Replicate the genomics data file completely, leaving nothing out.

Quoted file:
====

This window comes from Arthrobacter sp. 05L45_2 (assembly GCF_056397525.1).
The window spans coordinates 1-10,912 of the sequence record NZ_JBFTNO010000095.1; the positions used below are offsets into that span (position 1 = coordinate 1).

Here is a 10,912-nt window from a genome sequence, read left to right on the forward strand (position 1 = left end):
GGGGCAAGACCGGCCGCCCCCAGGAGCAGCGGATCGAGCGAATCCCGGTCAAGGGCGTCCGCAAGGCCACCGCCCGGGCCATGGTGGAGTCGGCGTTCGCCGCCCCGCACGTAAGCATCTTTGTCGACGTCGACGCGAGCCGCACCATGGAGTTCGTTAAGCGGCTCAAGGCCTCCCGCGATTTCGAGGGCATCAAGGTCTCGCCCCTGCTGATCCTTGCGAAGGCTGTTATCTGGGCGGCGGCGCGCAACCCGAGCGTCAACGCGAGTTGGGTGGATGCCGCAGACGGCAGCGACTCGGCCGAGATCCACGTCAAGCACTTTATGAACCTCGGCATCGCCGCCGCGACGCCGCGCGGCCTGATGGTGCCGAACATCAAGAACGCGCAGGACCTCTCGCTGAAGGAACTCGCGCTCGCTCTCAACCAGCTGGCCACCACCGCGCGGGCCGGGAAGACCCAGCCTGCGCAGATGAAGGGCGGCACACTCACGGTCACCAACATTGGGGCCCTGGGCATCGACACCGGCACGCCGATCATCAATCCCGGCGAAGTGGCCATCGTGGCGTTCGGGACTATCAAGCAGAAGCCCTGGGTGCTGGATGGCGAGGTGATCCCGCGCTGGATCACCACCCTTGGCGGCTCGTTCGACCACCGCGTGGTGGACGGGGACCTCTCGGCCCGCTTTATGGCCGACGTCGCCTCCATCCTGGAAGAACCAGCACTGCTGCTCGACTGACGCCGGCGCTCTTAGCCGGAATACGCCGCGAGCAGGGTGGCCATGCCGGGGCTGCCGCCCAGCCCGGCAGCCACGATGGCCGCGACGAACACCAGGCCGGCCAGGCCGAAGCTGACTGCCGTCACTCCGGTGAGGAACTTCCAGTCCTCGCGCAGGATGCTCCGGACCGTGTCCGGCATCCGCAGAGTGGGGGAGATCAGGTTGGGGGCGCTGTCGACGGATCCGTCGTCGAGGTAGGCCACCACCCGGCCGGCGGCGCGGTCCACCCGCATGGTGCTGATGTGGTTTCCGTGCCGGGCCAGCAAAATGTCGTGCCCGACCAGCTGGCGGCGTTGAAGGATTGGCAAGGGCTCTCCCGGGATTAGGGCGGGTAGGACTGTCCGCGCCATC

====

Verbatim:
This window comes from Arthrobacter sp. 05L45_2 (assembly GCF_056397525.1).
The window spans coordinates 1-10,912 of the sequence record NZ_JBFTNO010000095.1; the positions used below are offsets into that span (position 1 = coordinate 1).

Here is a 10,912-nt window from a genome sequence, read left to right on the forward strand (position 1 = left end):
GGGGCAAGACCGGCCGCCCCCAGGAGCAGCGGATCGAGCGAATCCCGGTCAAGGGCGTCCGCAAGGCCACCGCCCGGGCCATGGTGGAGTCGGCGTTCGCCGCCCCGCACGTAAGCATCTTTGTCGACGTCGACGCGAGCCGCACCATGGAGTTCGTTAAGCGGCTCAAGGCCTCCCGCGATTTCGAGGGCATCAAGGTCTCGCCCCTGCTGATCCTTGCGAAGGCTGTTATCTGGGCGGCGGCGCGCAACCCGAGCGTCAACGCGAGTTGGGTGGATGCCGCAGACGGCAGCGACTCGGCCGAGATCCACGTCAAGCACTTTATGAACCTCGGCATCGCCGCCGCGACGCCGCGCGGCCTGATGGTGCCGAACATCAAGAACGCGCAGGACCTCTCGCTGAAGGAACTCGCGCTCGCTCTCAACCAGCTGGCCACCACCGCGCGGGCCGGGAAGACCCAGCCTGCGCAGATGAAGGGCGGCACACTCACGGTCACCAACATTGGGGCCCTGGGCATCGACACCGGCACGCCGATCATCAATCCCGGCGAAGTGGCCATCGTGGCGTTCGGGACTATCAAGCAGAAGCCCTGGGTGCTGGATGGCGAGGTGATCCCGCGCTGGATCACCACCCTTGGCGGCTCGTTCGACCACCGCGTGGTGGACGGGGACCTCTCGGCCCGCTTTATGGCCGACGTCGCCTCCATCCTGGAAGAACCAGCACTGCTGCTCGACTGACGCCGGCGCTCTTAGCCGGAATACGCCGCGAGCAGGGTGGCCATGCCGGGGCTGCCGCCCAGCCCGGCAGCCACGATGGCCGCGACGAACACCAGGCCGGCCAGGCCGAAGCTGACTGCCGTCACTCCGGTGAGGAACTTCCAGTCCTCGCGCAGGATGCTCCGGACCGTGTCCGGCATCCGCAGAGTGGGGGAGATCAGGTTGGGGGCGCTGTCGACGGATCCGTCGTCGAGGTAGGCCACCACCCGGCCGGCGGCGCGGTCCACCCGCATGGTGCTGATGTGGTTTCCGTGCCGGGCCAGCAAAATGTCGTGCCCGACCAGCTGGCGGCGTTGAAGGATTGGCAAGGGCTCTCCCGGGATTAGGGCGGGTAGGACTGTCCGCGCCATC